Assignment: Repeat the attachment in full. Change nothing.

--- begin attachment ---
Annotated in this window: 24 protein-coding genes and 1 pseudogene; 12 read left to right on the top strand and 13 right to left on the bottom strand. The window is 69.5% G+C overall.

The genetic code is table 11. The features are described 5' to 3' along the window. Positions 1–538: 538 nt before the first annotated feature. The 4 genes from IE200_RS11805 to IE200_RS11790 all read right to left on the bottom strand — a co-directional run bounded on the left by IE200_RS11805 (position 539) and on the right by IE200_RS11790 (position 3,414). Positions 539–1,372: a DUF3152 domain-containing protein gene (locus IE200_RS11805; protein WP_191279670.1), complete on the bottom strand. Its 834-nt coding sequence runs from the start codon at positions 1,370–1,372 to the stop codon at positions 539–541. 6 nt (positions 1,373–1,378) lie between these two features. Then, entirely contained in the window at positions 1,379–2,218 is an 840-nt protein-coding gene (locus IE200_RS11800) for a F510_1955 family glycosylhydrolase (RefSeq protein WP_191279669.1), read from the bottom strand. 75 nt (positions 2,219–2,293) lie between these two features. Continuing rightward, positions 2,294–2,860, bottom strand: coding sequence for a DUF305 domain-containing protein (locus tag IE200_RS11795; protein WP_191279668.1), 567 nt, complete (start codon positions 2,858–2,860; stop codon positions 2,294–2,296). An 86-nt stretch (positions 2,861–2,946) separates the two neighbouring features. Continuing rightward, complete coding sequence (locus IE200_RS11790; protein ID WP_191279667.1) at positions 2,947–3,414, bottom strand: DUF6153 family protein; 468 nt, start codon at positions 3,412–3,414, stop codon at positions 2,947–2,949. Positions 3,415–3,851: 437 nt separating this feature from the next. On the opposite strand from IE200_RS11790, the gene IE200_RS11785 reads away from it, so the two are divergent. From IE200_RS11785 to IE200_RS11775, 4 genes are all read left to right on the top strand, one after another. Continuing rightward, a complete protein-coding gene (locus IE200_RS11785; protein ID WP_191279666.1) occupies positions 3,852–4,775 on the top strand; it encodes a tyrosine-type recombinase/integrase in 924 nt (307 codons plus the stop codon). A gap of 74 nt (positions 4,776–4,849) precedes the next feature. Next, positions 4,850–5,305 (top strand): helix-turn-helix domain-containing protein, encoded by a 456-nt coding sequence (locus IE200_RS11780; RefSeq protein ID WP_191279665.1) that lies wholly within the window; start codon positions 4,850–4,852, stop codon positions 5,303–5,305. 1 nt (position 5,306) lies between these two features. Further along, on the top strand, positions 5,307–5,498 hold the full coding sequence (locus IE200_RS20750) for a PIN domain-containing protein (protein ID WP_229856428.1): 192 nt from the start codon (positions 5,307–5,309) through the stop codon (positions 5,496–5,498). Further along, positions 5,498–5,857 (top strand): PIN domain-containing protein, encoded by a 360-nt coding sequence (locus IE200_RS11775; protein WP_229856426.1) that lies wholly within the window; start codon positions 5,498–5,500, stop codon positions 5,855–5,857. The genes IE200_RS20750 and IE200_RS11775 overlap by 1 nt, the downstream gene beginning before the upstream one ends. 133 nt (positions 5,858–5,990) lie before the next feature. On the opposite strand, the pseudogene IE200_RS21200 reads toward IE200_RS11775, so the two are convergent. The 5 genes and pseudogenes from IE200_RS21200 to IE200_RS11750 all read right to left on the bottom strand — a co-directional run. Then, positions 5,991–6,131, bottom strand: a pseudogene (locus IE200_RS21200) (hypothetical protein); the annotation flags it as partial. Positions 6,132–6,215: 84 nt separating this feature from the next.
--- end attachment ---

Annotated in this window: 24 protein-coding genes and 1 pseudogene; 12 read left to right on the top strand and 13 right to left on the bottom strand. The window is 69.5% G+C overall.

The genetic code is table 11. The features are described 5' to 3' along the window. Positions 1–538: 538 nt before the first annotated feature. The 4 genes from IE200_RS11805 to IE200_RS11790 all read right to left on the bottom strand — a co-directional run bounded on the left by IE200_RS11805 (position 539) and on the right by IE200_RS11790 (position 3,414). Positions 539–1,372: a DUF3152 domain-containing protein gene (locus IE200_RS11805; protein WP_191279670.1), complete on the bottom strand. Its 834-nt coding sequence runs from the start codon at positions 1,370–1,372 to the stop codon at positions 539–541. 6 nt (positions 1,373–1,378) lie between these two features. Then, entirely contained in the window at positions 1,379–2,218 is an 840-nt protein-coding gene (locus IE200_RS11800) for a F510_1955 family glycosylhydrolase (RefSeq protein WP_191279669.1), read from the bottom strand. 75 nt (positions 2,219–2,293) lie between these two features. Continuing rightward, positions 2,294–2,860, bottom strand: coding sequence for a DUF305 domain-containing protein (locus tag IE200_RS11795; protein WP_191279668.1), 567 nt, complete (start codon positions 2,858–2,860; stop codon positions 2,294–2,296). An 86-nt stretch (positions 2,861–2,946) separates the two neighbouring features. Continuing rightward, complete coding sequence (locus IE200_RS11790; protein ID WP_191279667.1) at positions 2,947–3,414, bottom strand: DUF6153 family protein; 468 nt, start codon at positions 3,412–3,414, stop codon at positions 2,947–2,949. Positions 3,415–3,851: 437 nt separating this feature from the next. On the opposite strand from IE200_RS11790, the gene IE200_RS11785 reads away from it, so the two are divergent. From IE200_RS11785 to IE200_RS11775, 4 genes are all read left to right on the top strand, one after another. Continuing rightward, a complete protein-coding gene (locus IE200_RS11785; protein ID WP_191279666.1) occupies positions 3,852–4,775 on the top strand; it encodes a tyrosine-type recombinase/integrase in 924 nt (307 codons plus the stop codon). A gap of 74 nt (positions 4,776–4,849) precedes the next feature. Next, positions 4,850–5,305 (top strand): helix-turn-helix domain-containing protein, encoded by a 456-nt coding sequence (locus IE200_RS11780; RefSeq protein ID WP_191279665.1) that lies wholly within the window; start codon positions 4,850–4,852, stop codon positions 5,303–5,305. 1 nt (position 5,306) lies between these two features. Further along, on the top strand, positions 5,307–5,498 hold the full coding sequence (locus IE200_RS20750) for a PIN domain-containing protein (protein ID WP_229856428.1): 192 nt from the start codon (positions 5,307–5,309) through the stop codon (positions 5,496–5,498). Further along, positions 5,498–5,857 (top strand): PIN domain-containing protein, encoded by a 360-nt coding sequence (locus IE200_RS11775; protein WP_229856426.1) that lies wholly within the window; start codon positions 5,498–5,500, stop codon positions 5,855–5,857. The genes IE200_RS20750 and IE200_RS11775 overlap by 1 nt, the downstream gene beginning before the upstream one ends. 133 nt (positions 5,858–5,990) lie before the next feature. On the opposite strand, the pseudogene IE200_RS21200 reads toward IE200_RS11775, so the two are convergent. The 5 genes and pseudogenes from IE200_RS21200 to IE200_RS11750 all read right to left on the bottom strand — a co-directional run. Then, positions 5,991–6,131, bottom strand: a pseudogene (locus IE200_RS21200) (hypothetical protein); the annotation flags it as partial. Positions 6,132–6,215: 84 nt separating this feature from the next.